Title page for ETD etd-08212010-231806

Type of Document Dissertation
Author Bieri, David Stephan
Author's Email Address david.bieri@alumni.lse.ac.uk
URN etd-08212010-231806
Title Location Choice, Linkages and the Spatial Economy: Essays on Theory, Evidence and Heterodox Assessment
Degree PhD
Department Public and International Affairs
Advisory Committee
Advisor Name Title
Knox, Paul L. Committee Chair
Dawkins, Casey J. Committee Member
Mayer, Heike Committee Member
Mills, Bradford F. Committee Member
  • qualitative and quantitative discourse
  • spatial structure
  • Regional linkages
  • nonmarket interactions
Date of Defense 2010-08-12
Availability unrestricted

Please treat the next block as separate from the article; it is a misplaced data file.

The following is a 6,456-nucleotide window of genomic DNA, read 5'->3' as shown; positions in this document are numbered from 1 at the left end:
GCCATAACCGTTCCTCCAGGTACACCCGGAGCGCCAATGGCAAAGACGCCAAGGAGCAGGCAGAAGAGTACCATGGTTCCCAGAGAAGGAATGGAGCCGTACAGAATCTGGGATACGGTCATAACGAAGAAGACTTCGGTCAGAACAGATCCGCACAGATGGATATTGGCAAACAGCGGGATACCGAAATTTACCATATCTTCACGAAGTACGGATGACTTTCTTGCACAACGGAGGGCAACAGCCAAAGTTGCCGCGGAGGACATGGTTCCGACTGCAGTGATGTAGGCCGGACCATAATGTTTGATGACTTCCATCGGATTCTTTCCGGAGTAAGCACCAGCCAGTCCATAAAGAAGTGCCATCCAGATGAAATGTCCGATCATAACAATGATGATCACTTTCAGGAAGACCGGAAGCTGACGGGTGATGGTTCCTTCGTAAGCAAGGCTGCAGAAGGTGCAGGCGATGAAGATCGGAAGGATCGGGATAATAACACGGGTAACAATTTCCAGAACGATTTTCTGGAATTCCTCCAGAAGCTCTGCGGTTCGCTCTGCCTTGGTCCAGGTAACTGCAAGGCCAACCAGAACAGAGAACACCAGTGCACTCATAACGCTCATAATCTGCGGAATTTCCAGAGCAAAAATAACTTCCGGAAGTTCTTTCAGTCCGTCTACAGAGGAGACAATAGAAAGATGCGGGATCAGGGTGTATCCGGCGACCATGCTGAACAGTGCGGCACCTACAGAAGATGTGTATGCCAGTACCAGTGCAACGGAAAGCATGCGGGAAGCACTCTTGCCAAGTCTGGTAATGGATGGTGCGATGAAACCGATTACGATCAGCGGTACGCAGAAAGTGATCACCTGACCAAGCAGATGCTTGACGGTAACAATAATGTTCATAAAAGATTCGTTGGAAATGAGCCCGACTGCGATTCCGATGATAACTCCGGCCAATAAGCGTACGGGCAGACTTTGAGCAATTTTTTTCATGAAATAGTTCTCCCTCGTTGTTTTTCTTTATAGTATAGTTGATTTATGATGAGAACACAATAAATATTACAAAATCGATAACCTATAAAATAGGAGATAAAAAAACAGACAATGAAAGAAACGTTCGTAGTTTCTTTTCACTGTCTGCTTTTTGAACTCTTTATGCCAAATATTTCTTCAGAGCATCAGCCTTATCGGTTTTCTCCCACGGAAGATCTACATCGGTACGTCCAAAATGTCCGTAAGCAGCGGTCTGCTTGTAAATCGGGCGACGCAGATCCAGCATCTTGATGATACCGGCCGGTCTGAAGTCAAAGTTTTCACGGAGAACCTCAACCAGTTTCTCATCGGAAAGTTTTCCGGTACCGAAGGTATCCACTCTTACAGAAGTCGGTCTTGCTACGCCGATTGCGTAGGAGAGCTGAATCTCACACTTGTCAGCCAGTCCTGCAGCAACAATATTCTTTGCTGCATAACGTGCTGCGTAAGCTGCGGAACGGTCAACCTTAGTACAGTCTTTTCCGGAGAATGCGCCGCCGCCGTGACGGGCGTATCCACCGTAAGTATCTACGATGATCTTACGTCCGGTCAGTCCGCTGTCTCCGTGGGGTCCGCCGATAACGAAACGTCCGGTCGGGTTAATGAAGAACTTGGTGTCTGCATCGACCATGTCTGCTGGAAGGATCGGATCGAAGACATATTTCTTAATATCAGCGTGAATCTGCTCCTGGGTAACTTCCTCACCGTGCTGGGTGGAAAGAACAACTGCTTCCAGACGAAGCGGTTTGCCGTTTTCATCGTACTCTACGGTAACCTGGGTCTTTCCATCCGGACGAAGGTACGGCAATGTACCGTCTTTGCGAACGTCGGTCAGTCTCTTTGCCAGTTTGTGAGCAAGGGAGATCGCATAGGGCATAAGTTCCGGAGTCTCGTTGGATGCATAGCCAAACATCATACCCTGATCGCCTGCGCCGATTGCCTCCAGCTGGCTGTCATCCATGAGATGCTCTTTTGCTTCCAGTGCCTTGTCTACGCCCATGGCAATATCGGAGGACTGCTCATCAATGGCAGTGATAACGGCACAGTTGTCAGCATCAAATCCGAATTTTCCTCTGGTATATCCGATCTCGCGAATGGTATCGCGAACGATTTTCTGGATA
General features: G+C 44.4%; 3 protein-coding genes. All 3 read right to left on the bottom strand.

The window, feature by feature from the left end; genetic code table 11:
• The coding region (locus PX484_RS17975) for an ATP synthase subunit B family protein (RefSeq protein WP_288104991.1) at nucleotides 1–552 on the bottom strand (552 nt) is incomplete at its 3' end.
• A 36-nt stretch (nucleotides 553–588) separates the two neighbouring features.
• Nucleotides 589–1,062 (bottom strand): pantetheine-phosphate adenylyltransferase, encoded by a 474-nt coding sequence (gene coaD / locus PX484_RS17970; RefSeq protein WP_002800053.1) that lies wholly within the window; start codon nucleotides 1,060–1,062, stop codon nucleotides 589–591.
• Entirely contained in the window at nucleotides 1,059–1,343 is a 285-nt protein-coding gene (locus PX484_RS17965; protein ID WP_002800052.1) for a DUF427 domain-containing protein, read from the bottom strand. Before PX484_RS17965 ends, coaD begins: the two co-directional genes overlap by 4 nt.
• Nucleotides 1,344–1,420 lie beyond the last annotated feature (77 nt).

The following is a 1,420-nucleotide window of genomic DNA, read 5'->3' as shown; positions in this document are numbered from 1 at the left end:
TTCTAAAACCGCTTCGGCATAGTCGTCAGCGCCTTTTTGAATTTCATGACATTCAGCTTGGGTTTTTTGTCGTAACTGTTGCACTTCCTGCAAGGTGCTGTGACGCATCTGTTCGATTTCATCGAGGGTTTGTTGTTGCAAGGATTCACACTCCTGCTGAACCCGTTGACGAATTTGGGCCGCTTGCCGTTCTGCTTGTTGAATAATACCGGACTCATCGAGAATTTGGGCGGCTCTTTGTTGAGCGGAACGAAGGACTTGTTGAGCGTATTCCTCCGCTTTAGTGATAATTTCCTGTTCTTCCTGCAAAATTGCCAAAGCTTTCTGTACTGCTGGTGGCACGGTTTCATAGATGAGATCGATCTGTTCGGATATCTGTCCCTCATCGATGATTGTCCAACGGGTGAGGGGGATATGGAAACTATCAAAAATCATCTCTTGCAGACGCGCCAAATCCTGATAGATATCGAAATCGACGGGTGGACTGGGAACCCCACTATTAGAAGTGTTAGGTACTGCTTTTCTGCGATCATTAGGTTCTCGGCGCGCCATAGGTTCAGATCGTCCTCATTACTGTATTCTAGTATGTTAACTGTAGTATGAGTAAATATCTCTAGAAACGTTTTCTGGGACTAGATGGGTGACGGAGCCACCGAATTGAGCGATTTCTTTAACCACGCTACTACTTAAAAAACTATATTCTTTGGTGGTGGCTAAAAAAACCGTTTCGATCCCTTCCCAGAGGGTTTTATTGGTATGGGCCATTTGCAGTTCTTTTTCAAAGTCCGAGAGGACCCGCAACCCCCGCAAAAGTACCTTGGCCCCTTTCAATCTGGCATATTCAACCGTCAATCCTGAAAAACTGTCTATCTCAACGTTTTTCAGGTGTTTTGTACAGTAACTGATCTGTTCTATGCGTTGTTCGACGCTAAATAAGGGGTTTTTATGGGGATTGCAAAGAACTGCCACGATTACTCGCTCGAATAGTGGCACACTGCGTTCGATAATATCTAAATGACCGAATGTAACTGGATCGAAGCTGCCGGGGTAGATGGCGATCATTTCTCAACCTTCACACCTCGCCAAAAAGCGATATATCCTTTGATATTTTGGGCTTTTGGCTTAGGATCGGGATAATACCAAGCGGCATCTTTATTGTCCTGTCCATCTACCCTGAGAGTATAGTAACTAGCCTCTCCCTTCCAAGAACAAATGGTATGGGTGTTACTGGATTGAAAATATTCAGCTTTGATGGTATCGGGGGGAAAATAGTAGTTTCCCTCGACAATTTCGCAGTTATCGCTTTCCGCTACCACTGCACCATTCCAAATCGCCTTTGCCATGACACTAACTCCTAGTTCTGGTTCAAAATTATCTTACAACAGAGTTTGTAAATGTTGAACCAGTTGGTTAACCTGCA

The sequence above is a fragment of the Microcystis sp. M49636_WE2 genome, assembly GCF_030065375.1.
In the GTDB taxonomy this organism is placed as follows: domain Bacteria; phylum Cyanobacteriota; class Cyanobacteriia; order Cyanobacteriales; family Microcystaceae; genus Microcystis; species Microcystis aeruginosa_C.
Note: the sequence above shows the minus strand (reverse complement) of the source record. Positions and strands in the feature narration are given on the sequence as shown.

The essays in this dissertation represent theoretical and empirical contributions to urban economics and regional science, focusing on the growing importance of nonmarket interactions. There is increasing evidence that the process of globalization is rendering the world "spiky" rather than "flat". Nonmarket interactions, such as knowledge spillovers, innovation or amenity-based externalities, play a central role in this process. As economic activity is not evenly spread across space, a detailed understanding of the economic linkages between regions is key to the design of effective public policy. This is particularly important in the context of economic linkages between regions or cities, highlighting the key adjustment mechanisms -- via both market and nonmarket transactions -- and their long-run implications for incomes, the cost of living, and the spatial distribution of population. Both the neoclassically-grounded field of urban economics and the rapidly expanding New Economic Geography (NEG) literature pioneered by Krugman offer a variety of models and (not infrequently competing) predictions about the factors and processes that shape the spatial structure of the economy. At the same time, the dialogue between qualitative and quantitative discourses in regional science has been marred by an increasingly embittered dispute over methodology. While acutely pronounced in economics, this development has re-shaped large parts of its sister disciplines as well, particularly sociology and geography. Across the board, proponents of quantitative science methodology increasingly likened themselves to their natural science counterparts, whereas qualitative methods had become the last bastion of "true social scientists". Today, these so-called "science wars" have rendered "qualitative" and "quantitative" analysis into almost mutually exclusive concepts.
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